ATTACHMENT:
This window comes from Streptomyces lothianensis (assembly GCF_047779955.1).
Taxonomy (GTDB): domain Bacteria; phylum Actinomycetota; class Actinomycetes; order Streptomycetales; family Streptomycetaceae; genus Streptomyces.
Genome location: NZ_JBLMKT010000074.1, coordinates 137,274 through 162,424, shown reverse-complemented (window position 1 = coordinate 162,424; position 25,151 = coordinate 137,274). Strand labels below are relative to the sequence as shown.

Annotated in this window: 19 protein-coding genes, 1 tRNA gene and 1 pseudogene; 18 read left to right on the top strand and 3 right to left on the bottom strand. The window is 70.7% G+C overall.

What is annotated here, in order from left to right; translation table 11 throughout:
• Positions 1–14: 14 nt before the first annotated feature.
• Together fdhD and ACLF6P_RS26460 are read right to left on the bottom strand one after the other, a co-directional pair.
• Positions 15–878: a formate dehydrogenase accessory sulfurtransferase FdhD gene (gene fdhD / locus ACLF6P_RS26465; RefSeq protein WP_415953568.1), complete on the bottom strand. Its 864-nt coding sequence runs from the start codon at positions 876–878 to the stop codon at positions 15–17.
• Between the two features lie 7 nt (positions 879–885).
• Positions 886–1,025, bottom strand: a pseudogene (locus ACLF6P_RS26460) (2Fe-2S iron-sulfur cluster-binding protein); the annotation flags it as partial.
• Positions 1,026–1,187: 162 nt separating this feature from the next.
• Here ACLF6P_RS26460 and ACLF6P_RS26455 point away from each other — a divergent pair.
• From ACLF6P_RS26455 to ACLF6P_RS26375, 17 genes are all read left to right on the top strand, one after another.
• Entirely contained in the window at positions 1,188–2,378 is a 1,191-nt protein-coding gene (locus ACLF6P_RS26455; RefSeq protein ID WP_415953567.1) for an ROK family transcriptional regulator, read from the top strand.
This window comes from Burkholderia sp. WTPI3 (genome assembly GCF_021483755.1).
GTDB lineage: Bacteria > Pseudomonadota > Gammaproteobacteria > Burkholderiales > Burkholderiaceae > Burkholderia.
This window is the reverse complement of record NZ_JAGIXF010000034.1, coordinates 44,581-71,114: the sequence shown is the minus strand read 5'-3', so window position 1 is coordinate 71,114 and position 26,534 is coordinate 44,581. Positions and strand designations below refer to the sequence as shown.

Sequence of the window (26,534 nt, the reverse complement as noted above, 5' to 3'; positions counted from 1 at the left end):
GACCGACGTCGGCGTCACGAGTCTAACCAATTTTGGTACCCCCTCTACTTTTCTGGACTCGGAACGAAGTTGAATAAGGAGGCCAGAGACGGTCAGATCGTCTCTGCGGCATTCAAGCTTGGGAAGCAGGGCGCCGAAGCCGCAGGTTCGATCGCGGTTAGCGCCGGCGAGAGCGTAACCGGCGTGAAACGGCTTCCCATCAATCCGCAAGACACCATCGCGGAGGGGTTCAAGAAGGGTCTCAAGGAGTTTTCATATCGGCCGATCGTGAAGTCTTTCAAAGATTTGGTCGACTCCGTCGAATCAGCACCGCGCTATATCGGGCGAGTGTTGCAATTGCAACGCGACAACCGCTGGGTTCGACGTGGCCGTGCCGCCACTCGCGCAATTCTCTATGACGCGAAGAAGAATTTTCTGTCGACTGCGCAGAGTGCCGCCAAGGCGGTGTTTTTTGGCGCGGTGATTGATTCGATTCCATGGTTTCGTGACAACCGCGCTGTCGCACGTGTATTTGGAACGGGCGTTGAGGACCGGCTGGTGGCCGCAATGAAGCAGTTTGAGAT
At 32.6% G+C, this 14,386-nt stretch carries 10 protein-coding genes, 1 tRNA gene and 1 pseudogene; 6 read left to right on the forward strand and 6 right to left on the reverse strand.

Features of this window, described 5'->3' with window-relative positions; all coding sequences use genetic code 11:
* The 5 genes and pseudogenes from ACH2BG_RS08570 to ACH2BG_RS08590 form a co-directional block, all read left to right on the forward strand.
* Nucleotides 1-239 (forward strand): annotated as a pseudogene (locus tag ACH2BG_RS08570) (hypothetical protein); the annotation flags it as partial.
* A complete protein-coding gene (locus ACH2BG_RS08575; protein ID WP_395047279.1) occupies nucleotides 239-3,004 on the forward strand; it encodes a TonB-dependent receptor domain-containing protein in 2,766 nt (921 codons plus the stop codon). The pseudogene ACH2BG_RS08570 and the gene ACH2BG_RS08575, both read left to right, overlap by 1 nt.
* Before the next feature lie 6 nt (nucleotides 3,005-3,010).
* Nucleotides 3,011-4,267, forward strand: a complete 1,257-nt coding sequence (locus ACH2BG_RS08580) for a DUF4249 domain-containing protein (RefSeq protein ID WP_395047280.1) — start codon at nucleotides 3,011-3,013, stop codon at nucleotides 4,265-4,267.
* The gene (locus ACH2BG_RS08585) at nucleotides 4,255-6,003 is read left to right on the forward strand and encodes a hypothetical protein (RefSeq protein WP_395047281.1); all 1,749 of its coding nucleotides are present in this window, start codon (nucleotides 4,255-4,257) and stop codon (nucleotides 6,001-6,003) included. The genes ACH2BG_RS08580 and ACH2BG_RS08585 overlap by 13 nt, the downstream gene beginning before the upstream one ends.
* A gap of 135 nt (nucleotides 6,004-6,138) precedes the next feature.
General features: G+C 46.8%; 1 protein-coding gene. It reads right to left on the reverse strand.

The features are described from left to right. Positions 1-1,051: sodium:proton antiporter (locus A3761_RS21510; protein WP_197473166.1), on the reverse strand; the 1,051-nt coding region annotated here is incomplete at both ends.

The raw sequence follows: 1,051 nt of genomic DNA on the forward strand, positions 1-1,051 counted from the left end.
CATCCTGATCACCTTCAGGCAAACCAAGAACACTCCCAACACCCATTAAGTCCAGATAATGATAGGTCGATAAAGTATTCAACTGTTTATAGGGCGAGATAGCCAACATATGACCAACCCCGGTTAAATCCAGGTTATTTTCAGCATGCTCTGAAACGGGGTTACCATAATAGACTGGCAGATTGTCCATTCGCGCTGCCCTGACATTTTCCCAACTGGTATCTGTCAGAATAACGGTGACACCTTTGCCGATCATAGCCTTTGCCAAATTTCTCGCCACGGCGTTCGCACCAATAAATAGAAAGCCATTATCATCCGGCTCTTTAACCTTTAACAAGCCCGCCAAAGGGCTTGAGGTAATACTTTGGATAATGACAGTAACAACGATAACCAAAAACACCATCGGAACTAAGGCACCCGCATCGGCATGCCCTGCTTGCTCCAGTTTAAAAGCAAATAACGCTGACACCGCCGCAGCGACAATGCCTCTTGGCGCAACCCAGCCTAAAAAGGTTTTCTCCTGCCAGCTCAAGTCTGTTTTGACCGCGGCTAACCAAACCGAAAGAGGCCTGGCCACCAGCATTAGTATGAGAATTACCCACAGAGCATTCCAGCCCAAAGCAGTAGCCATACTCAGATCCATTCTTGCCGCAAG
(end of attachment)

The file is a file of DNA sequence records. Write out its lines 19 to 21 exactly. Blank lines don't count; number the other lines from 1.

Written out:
GACCGACGTCGGCGTCACGAGTCTAACCAATTTTGGTACCCCCTCTACTTTTCTGGACTCGGAACGAAGTTGAATAAGGAGGCCAGAGACGGTCAGATCGTCTCTGCGGCATTCAAGCTTGGGAAGCAGGGCGCCGAAGCCGCAGGTTCGATCGCGGTTAGCGCCGGCGAGAGCGTAACCGGCGTGAAACGGCTTCCCATCAATCCGCAAGACACCATCGCGGAGGGGTTCAAGAAGGGTCTCAAGGAGTTTTCATATCGGCCGATCGTGAAGTCTTTCAAAGATTTGGTCGACTCCGTCGAATCAGCACCGCGCTATATCGGGCGAGTGTTGCAATTGCAACGCGACAACCGCTGGGTTCGACGTGGCCGTGCCGCCACTCGCGCAATTCTCTATGACGCGAAGAAGAATTTTCTGTCGACTGCGCAGAGTGCCGCCAAGGCGGTGTTTTTTGGCGCGGTGATTGATTCGATTCCATGGTTTCGTGACAACCGCGCTGTCGCACGTGTATTTGGAACGGGCGTTGAGGACCGGCTGGTGGCCGCAATGAAGCAGTTTGAGAT
At 32.6% G+C, this 14,386-nt stretch carries 10 protein-coding genes, 1 tRNA gene and 1 pseudogene; 6 read left to right on the forward strand and 6 right to left on the reverse strand.

Features of this window, described 5'->3' with window-relative positions; all coding sequences use genetic code 11: